x Abu Dhabi, UAEFriday 28 July 2017

Our time on earth is limited and precious

I was lucky enough to play for big clubs and there are plenty of people wanting my time. And how I value that precious time and good health when I hear of footballers like Bryan Robson and Eric Abidal facing serious illness with such bravery.

Arsenal’s David Rocastle, left, was only 33 years of age when he died from an aggressive form of non-Hodgkin’s lymphoma, which is a cancer that attacks the immune system.
Arsenal’s David Rocastle, left, was only 33 years of age when he died from an aggressive form of non-Hodgkin’s lymphoma, which is a cancer that attacks the immune system.

I have just returned from a week in Brunei and Malaysia playing a veterans' tournament. I was in Kuala Lumpur with Bryan Robson, the former Manchester United and England captain who is now the Thailand national coach.

Robson was on good form, so I did not expect to return to England on Wednesday to read that he had been having treatment for throat cancer.

I was shocked, but like everyone else I hope that his treatment is a success. It is a big fight for him, but there is not a person with a better fighting spirit in the world than Robson.

The news came just hours after I read that Barcelona's Eric Abidal is having treatment for a cancerous tumour in his liver. That stunned me too; life seems so unfair.

One minute you are with someone or watching them play football, the next you read they have a big battle ahead with cancer.

I am no good when it comes to dealing with the emotions surrounding illness and death. I block things out and struggle to deal with the bad news. Eventually it gets through and it puts things into perspective, especially in football where trivial issues can be taken far too seriously.

I remember when David Rocastle died in 2001. He was a big star for Arsenal and England and looked after me when I was a kid at the club. Rocastle and I had a lot in common and his parents had also emigrated to England from the Caribbean. He was 33 when he died from an aggressive form of non-Hodgkin's lymphoma, a cancer which attacks the immune system.

Rocastle's funeral was beautiful and I treasure the booklet they handed out at the service. So many people showed up and while you have to move on in life, I am pleased that so many of those people keep in touch with Rocastle's children and family.

Again, it put everything into perspective for me. I would think, "Why I am getting wound up because I'm getting slaughtered in newspapers?" It just does not matter in the greater scheme of things.

Marc Vivien Foe was another footballer who passed away, in his case he died after collapsing during an international match in France.

The Cameroon midfielder was a Manchester City player at the time, but it is a little known fact that he came on trial to Manchester United as a youngster.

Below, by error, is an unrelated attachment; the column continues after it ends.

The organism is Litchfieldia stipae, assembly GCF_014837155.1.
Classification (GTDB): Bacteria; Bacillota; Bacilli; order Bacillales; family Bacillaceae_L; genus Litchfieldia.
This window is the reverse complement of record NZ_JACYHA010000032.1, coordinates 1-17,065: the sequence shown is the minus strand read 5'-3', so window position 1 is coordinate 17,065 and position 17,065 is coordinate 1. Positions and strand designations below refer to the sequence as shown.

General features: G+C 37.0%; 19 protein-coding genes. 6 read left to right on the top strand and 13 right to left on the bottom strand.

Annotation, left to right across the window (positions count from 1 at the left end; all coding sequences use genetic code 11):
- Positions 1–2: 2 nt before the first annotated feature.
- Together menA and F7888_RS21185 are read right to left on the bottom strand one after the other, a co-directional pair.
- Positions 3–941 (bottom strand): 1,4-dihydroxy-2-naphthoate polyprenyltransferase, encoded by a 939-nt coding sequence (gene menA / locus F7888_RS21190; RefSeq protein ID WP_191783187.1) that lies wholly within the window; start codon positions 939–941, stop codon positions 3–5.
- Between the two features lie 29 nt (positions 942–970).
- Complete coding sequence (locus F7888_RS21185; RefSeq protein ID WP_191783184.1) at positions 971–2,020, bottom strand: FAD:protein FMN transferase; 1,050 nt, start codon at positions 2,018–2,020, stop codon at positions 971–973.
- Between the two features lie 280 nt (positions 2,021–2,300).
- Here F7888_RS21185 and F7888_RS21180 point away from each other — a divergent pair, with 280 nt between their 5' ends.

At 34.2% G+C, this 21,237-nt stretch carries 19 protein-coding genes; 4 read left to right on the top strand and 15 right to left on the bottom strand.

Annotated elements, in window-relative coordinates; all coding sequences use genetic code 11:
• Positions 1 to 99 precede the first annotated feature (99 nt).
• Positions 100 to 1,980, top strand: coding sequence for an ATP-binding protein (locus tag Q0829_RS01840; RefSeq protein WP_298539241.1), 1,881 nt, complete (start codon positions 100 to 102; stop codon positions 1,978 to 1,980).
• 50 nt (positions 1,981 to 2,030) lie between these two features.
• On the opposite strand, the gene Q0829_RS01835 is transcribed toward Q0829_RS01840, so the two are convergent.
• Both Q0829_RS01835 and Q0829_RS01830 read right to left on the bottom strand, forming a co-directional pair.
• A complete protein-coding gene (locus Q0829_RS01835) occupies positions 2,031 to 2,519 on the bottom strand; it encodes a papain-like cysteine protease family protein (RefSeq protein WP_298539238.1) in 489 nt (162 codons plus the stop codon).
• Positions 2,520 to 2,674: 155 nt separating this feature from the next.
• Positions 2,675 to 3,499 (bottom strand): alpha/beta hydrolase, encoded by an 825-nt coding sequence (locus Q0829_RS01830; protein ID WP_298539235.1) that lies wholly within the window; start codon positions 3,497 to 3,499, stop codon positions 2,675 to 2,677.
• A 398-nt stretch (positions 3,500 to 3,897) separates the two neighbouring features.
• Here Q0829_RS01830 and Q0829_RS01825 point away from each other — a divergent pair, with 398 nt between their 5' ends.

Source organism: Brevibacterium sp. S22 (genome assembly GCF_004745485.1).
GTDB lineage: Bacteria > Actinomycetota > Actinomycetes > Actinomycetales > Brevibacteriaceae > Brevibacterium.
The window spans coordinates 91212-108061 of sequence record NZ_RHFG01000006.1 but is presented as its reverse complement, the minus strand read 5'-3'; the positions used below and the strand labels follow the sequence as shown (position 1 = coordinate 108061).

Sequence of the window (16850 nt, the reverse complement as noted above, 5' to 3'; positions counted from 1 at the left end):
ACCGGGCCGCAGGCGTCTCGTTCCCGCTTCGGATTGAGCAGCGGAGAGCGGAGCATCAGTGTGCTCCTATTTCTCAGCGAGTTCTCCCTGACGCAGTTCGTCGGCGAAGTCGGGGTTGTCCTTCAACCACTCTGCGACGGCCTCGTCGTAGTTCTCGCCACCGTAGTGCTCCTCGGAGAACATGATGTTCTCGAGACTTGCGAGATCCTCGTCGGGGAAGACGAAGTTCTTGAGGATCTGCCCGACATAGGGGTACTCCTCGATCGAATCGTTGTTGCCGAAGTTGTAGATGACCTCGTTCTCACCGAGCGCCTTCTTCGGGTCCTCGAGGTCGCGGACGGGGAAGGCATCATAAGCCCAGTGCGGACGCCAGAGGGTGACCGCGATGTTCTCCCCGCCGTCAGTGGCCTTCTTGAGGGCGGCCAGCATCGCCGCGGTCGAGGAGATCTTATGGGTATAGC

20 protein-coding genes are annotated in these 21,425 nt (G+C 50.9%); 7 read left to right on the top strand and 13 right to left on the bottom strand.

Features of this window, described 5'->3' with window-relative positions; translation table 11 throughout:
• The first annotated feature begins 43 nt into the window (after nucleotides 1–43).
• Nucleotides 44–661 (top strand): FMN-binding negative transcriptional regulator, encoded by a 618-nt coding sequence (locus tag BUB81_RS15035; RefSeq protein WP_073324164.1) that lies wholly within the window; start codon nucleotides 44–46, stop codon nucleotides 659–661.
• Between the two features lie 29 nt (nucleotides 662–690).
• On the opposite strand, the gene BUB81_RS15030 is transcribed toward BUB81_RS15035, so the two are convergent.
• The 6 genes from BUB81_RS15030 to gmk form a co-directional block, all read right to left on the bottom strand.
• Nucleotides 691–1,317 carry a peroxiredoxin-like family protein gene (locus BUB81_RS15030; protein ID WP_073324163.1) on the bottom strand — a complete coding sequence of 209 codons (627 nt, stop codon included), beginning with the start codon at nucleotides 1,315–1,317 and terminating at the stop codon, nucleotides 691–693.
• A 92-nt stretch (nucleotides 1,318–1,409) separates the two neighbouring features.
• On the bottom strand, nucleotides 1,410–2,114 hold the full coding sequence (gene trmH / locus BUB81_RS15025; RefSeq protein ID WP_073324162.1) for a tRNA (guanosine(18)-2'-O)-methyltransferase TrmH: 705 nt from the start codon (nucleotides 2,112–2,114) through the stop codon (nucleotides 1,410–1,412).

He was really highly rated, but he had broken a leg and there was a feeling that the edge had been off his game so United did not sign him. I was sickened when I heard that he had died, just as I was when I heard that Dale Roberts, the Rushden & Diamonds, goalkeeper had taken his life recently.

When I heard that on the news I jolted forward. The name rang a bell. Then I realised that he had been a youngster at Nottingham Forest when I was there, a quiet polite young footballer with his life ahead of him.

The German goalkeeper Robert Enke committed suicide in 2009 after a history of suffering from depression. People could not understand why the German international would do this - or even a promising full-time footballer at Rushden.

People don't see what it's like being a footballer when problems seem anything but trivial.

There were many times when I felt like leaving the game. You can never speak publicly. Who would have any sympathy for the millionaire footballer? I did not want sympathy, but I know how I felt and know how other footballers feel. Football can be a horrible industry, where bullying and instability is rife. The opinion of one coach can crush a career.

Players are sent to clubs at the other end of the country with little choice in the matter, hundreds of miles from their families.

I have seen injuries screw players up completely mentally. It impacts on their lives in a terrible way. You do not read about them in the news, you read about the heroes and the goal scorers.

I was lucky enough to score plenty of goals, to be that smiling face on the back page, but that's not the reality for most footballers. And even for the best footballer, the adulation stops, almost overnight.

You're a star one minute and then the focus is on someone else. Nobody tells you how to deal with it. People deal with it in different ways. Some players see their marriages break down after football, others do not look after themselves properly.

I am enjoying my life after football, but I was lucky enough to play for big clubs and there's plenty of people wanting my time. And how I value that precious time and good health when I hear of footballers like Robson and Abidal facing serious illness with such bravery.